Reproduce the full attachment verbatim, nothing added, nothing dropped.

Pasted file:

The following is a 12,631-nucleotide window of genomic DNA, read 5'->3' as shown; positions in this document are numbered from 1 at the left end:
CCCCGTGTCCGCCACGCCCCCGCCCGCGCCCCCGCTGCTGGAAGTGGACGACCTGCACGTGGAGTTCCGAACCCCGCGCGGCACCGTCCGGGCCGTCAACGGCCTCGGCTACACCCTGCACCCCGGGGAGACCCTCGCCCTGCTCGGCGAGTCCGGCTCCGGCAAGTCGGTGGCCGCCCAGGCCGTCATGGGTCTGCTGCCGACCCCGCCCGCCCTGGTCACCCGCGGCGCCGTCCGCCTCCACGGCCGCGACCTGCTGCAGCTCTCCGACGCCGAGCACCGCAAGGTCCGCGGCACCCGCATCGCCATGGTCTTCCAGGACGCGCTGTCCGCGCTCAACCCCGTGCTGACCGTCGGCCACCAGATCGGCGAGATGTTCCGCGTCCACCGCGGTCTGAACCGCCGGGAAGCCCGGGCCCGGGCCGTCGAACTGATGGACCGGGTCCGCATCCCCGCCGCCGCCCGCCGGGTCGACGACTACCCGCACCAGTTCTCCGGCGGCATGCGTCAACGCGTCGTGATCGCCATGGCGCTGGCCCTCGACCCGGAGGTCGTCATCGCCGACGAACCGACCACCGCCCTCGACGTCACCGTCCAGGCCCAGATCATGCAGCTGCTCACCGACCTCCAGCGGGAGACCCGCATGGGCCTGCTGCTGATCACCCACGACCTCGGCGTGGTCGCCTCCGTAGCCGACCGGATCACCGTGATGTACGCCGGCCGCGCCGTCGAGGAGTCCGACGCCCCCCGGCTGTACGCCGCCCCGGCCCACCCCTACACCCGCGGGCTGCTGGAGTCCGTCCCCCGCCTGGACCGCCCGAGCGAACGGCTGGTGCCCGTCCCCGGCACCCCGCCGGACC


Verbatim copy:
The following is a 12,631-nucleotide window of genomic DNA, read 5'->3' as shown; positions in this document are numbered from 1 at the left end:
CCCCGTGTCCGCCACGCCCCCGCCCGCGCCCCCGCTGCTGGAAGTGGACGACCTGCACGTGGAGTTCCGAACCCCGCGCGGCACCGTCCGGGCCGTCAACGGCCTCGGCTACACCCTGCACCCCGGGGAGACCCTCGCCCTGCTCGGCGAGTCCGGCTCCGGCAAGTCGGTGGCCGCCCAGGCCGTCATGGGTCTGCTGCCGACCCCGCCCGCCCTGGTCACCCGCGGCGCCGTCCGCCTCCACGGCCGCGACCTGCTGCAGCTCTCCGACGCCGAGCACCGCAAGGTCCGCGGCACCCGCATCGCCATGGTCTTCCAGGACGCGCTGTCCGCGCTCAACCCCGTGCTGACCGTCGGCCACCAGATCGGCGAGATGTTCCGCGTCCACCGCGGTCTGAACCGCCGGGAAGCCCGGGCCCGGGCCGTCGAACTGATGGACCGGGTCCGCATCCCCGCCGCCGCCCGCCGGGTCGACGACTACCCGCACCAGTTCTCCGGCGGCATGCGTCAACGCGTCGTGATCGCCATGGCGCTGGCCCTCGACCCGGAGGTCGTCATCGCCGACGAACCGACCACCGCCCTCGACGTCACCGTCCAGGCCCAGATCATGCAGCTGCTCACCGACCTCCAGCGGGAGACCCGCATGGGCCTGCTGCTGATCACCCACGACCTCGGCGTGGTCGCCTCCGTAGCCGACCGGATCACCGTGATGTACGCCGGCCGCGCCGTCGAGGAGTCCGACGCCCCCCGGCTGTACGCCGCCCCGGCCCACCCCTACACCCGCGGGCTGCTGGAGTCCGTCCCCCGCCTGGACCGCCCGAGCGAACGGCTGGTGCCCGTCCCCGGCACCCCGCCGGACC